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#1759: In Haiti, kids cry for mom in Miami (fwd)
Published Friday, January 7, 2000, in the Miami Herald
In Haiti, kids cry for mom in Miami------ BY SANDRA MARQUEZ GARCIA
PORT-AU-PRINCE -- Marc Yvens Dieubon, 10, and his little sister
Germanie Dieubon, 8, stepped off a U.S. Coast Guard cutter in Haiti
Wednesday and waited on the wharf for their mother to come off the boat
behind them. She never did. They didn't know they made the two-day trip
back to Haiti without their mother, who was left in Miami, too sick to
be repatriated to Haiti. They didn't even know if she was alive.
``The children asked me where their mother was,'' recalled Marie
Josette Rhinvil, 44, an aunt who got off the boat with them Wednesday.
``They wanted to wait.'' At that moment, Marie Josette began to feel
ill, fearing the worst: that her sister was one of the passengers who
died. Yvena Rhinvil, 33, and her children were among 411 passengers who
left Haiti Dec. 28 on an ill-fated voyage aboard a homemade fishing
vessel headed toward Miami. As many as 10 people reportedly died at sea
on the treacherously overloaded boat, either suffocating or jumping
overboard in desperation. At the same time on Wednesday, the children's
pregnant mother, detained at the Krome detention center, was fearing the
worst as well: She had no idea what happened to her children and begged
authorities for help in finding them. On Thursday, The Herald talked to
the children in Haiti. ``Oh that is wonderful, wonderful news,'' said
Cheryl Little, director of the Immigrant Advocacy Center, which is
representing Yvena Rhinvil. ``The mother is going to be so relieved. She
was worried beyond belief.'' Marie Josette said she and the children
learned what happened to Yvena after questioning passengers who came off
the boat. Their mother, they were told, was one of four women allowed to
remain on American soil because of her frail medical condition following
the difficult journey. ``She is their mother and children need to be
with their parents,'' Mariet Josette said.
At the family home in Port-au-Prince -- a modest two-bedroom house
tucked behind a row of shops -- the children watched a soccer game on
television Thursday and took comfort in the company of relatives. ``I'm
thinking of her,'' Marc Yvens said when a cousin asked him to relay a
message to his mom. Germanie couldn't muster a word. The news of their
mother's absence was still too painful. The children cried all day,
Marie Josette said. Spokesmen for the U.S. Coast Guard and the
Immigration and Naturalization Service said they had no idea the
children had been sent back to Haiti. ``This is the first I'm hearing of
it,'' Coast Guard spokesman Gibran Soto said Thursday. ``We weren't
aware of any lady reporting that she was leaving children
behind on the boat.'' When the Coast Guard boarded the boat, a Haitian
passenger did the translating and he didn't say anything about the
children, Soto said. INS officials said if they knew about the children,
they wouldn't have been separated from their mother. ``If we identify
that there are little kids involved, we would attempt to keep the
family together,'' said Don Mueller, INS spokesman in Washington, D.C.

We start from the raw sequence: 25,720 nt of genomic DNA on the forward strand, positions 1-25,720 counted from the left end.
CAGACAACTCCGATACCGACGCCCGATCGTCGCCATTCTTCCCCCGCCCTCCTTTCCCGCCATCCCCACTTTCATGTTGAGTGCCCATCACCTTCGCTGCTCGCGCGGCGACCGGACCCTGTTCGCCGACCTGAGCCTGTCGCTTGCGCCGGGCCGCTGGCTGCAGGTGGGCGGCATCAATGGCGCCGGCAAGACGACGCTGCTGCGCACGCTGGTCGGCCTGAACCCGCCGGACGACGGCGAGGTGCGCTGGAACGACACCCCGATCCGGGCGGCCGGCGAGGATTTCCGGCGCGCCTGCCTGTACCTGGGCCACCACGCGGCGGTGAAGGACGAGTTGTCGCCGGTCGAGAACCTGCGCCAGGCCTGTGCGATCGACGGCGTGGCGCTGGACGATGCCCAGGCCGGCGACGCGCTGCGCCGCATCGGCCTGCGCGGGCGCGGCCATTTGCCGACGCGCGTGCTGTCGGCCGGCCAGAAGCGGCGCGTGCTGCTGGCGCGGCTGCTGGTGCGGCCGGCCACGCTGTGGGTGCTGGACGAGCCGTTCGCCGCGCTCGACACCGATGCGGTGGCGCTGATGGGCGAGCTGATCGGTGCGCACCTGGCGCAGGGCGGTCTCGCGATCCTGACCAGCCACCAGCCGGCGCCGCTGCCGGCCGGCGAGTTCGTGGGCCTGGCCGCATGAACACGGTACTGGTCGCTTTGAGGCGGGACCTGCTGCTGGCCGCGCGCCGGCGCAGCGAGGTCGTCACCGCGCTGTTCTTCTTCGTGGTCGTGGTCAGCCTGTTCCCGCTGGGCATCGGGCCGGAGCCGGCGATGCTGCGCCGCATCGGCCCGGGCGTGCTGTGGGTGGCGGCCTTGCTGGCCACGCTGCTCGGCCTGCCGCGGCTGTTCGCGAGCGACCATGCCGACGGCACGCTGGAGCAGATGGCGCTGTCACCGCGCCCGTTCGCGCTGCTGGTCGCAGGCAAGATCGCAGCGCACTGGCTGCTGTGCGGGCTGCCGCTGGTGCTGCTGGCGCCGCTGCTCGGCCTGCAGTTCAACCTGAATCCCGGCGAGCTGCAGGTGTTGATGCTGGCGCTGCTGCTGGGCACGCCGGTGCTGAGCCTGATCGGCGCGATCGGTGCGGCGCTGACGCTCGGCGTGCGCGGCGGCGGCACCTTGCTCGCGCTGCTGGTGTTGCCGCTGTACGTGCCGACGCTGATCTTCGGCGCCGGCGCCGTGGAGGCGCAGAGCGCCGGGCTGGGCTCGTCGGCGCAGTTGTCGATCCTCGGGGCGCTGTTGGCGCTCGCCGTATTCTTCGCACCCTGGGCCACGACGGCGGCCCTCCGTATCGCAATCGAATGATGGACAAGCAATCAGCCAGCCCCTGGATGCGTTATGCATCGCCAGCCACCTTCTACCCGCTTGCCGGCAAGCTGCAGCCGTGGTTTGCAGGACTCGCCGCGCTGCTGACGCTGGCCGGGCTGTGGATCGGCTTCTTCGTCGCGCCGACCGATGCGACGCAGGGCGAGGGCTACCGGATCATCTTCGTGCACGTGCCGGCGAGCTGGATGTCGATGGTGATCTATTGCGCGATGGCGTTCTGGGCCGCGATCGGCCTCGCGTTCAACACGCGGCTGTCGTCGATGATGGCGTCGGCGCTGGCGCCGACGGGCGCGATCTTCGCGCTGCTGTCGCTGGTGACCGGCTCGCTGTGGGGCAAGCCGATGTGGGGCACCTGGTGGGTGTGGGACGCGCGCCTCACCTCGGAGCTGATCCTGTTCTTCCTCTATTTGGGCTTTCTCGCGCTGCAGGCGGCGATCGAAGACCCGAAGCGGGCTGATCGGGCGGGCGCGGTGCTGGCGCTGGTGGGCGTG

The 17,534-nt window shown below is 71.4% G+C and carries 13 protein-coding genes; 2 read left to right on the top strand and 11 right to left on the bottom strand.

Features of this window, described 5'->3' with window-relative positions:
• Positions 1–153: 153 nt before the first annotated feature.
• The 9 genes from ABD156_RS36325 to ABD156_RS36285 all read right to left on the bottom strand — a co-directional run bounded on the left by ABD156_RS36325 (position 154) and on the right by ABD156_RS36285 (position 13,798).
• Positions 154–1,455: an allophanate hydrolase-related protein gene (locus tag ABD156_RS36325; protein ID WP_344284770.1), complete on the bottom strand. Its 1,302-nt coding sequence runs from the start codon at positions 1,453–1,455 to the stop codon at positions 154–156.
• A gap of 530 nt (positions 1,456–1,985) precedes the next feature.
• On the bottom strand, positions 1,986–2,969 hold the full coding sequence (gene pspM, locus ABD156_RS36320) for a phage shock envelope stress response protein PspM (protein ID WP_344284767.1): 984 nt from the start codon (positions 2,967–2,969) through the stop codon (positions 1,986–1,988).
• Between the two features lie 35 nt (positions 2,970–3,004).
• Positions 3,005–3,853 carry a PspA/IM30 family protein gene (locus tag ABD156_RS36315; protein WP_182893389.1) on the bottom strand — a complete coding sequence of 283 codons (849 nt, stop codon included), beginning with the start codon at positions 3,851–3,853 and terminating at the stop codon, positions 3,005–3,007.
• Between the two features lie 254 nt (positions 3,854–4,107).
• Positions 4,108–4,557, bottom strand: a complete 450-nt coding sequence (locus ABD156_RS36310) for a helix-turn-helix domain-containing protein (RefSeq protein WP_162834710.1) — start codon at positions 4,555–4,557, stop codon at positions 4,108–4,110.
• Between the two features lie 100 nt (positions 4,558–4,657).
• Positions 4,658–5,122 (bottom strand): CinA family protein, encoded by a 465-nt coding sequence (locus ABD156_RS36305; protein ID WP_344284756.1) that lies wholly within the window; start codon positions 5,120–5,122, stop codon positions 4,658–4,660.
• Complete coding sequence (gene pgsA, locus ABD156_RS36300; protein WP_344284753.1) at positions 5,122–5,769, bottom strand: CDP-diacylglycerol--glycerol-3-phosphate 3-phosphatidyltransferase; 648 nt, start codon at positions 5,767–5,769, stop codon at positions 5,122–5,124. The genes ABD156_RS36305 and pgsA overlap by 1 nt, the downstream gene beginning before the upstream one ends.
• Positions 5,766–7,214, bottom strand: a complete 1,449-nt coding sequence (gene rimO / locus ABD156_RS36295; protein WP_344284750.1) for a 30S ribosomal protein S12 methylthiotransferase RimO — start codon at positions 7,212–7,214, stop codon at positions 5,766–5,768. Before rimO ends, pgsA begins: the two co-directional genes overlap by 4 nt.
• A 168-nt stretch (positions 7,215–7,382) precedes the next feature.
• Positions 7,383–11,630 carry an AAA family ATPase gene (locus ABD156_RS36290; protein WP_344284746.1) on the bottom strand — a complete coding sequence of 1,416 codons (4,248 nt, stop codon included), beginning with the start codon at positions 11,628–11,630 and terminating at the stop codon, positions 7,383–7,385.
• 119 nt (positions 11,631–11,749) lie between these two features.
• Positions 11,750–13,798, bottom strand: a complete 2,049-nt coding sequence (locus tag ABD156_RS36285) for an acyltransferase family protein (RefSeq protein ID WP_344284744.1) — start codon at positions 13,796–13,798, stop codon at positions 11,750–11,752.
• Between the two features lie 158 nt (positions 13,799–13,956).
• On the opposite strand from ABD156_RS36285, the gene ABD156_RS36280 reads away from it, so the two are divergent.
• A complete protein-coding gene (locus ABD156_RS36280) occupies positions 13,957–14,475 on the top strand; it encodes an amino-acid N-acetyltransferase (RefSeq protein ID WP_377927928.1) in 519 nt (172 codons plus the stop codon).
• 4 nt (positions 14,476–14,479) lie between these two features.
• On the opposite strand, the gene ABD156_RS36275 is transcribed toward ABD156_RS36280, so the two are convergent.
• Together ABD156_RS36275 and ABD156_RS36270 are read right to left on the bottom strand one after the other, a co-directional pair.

``But we weren't on the boat; the Coast Guard was. I would presume the
Coast was not aware.''
MOVED IN BOAT
According to an affidavit signed by Yvena Rhinvil Wednesday, she got
sick shortly after the boat left Haiti for the United States on Dec. 28.
She was moved to another part of the boat and never saw her children
again -- not even when the vessel ran aground on New Year's morning just
two miles offshore near Key Biscayne. She said she kept trying to tell
U.S. authorities about her children, but no one listened to her amid all
the chaos. The trip, fraught with mishaps, turned out nothing like Yvena
hoped, her relatives said. The idea to leave Haiti took hold eight
months ago when a neighbor from Tortue Island told the two sisters about
the planned boat trip to Miami. Marie Josette said her sister saw it as
an opportunity to start a better life for her children. Yvena studied
typing after high school. Her only job was working as a sales clerk
at a drugstore. The salary was not enough to cover her bus fare and she
quit. She never found another job. Marie Josette said her sister was
raising her children alone. ``She loves her children so much,'' Marie
Josette said. ``She couldn't leave them. They were everything to her.''
HELD FROM SCHOOL
To prepare for their new life in America, Marc Yvens was held back from
fourth grade this year so his school tuition could be used to buy
clothes and provisions, family members said. By Dec. 18, the suitcases
were packed and the journey began. The sisters and the two children
boarded a series of buses that would eventually get them to the shore of
Tortue Island in northwest Haiti. But disaster struck along the way: a
bus carrying the family crashed into an oncoming car and Yvena, who is
pregnant, was badly injured. She was rushed to a nearby hospital where
doctors advised her that she would need to stay for several days.
Fearing they might miss their ride to freedom, the sisters decided to
head on their way after just one day. ``We couldn't wait because we
didn't know what day the boat would leave,'' Marie Josette said.
The made it to Tortue Island before the Dec. 28 departure for Miami.
For days, the family camped out with other passengers. Once it was time
to leave, they boarded the homemade vessel. But their high hopes soon
gave way to desperation as the boat got more and more crowded. The
family was lucky to secure a spot on the upper deck -- until
Yvena got sick. It was the last time that Marc Yvens and his sister
Germanie saw their mom. And they don't know when they'll see her again.
Herald staff writer Amy Driscoll contributed to this report.